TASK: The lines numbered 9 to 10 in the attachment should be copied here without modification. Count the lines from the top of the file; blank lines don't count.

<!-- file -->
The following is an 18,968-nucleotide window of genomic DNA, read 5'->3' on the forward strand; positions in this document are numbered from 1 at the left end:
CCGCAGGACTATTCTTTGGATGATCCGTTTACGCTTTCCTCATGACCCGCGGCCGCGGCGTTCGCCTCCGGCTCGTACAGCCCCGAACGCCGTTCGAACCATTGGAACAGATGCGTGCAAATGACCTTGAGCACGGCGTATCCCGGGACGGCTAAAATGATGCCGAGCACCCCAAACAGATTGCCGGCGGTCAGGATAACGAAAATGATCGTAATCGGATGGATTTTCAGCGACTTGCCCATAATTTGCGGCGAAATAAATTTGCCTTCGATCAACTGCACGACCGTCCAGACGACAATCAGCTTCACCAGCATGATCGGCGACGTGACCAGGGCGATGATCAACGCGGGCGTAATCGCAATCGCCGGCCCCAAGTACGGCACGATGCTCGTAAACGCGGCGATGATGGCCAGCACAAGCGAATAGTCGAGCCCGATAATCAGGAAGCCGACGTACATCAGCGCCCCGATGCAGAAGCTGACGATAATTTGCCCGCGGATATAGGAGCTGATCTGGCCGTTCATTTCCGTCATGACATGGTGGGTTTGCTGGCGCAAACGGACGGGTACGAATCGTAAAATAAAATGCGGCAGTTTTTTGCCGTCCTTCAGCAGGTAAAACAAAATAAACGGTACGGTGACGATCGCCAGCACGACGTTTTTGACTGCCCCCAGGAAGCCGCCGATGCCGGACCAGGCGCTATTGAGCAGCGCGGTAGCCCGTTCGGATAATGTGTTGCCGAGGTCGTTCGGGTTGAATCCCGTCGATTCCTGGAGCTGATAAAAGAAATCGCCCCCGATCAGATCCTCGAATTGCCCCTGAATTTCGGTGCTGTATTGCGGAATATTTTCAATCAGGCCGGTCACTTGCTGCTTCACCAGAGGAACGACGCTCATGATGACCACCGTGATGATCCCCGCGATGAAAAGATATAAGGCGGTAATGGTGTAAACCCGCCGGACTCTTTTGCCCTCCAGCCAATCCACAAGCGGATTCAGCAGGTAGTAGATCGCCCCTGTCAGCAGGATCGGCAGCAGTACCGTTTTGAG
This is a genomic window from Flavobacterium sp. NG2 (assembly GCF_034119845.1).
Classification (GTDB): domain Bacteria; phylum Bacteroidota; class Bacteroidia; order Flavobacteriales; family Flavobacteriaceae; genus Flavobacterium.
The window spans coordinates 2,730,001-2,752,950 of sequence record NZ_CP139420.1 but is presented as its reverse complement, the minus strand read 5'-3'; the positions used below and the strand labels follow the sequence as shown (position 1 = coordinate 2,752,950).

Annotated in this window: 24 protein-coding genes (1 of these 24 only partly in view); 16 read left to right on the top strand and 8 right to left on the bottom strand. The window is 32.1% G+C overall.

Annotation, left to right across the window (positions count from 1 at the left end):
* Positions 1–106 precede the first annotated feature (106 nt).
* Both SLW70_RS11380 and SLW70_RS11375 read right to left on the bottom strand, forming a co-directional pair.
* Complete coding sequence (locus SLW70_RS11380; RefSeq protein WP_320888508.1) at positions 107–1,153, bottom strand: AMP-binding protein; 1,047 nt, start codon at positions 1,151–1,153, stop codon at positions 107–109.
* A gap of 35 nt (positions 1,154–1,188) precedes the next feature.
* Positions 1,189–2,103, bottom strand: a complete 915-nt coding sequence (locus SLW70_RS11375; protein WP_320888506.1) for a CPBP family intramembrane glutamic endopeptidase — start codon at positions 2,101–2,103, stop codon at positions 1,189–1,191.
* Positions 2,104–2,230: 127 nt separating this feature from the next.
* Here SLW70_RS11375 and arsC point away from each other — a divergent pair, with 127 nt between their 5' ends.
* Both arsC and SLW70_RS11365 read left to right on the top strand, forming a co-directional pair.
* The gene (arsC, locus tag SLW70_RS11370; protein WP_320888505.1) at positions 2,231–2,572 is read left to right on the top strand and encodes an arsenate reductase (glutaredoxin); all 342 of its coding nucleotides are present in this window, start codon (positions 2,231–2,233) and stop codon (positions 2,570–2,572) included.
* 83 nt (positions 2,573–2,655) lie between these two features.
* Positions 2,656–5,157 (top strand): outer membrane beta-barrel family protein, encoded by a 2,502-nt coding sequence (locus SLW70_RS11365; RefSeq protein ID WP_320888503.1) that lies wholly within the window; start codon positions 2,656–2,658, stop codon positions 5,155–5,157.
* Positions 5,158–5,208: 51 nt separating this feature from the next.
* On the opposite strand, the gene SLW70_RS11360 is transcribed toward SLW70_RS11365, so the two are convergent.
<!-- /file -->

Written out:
* Both SLW70_RS11380 and SLW70_RS11375 read right to left on the bottom strand, forming a co-directional pair.
* Complete coding sequence (locus SLW70_RS11380; RefSeq protein WP_320888508.1) at positions 107–1,153, bottom strand: AMP-binding protein; 1,047 nt, start codon at positions 1,151–1,153, stop codon at positions 107–109.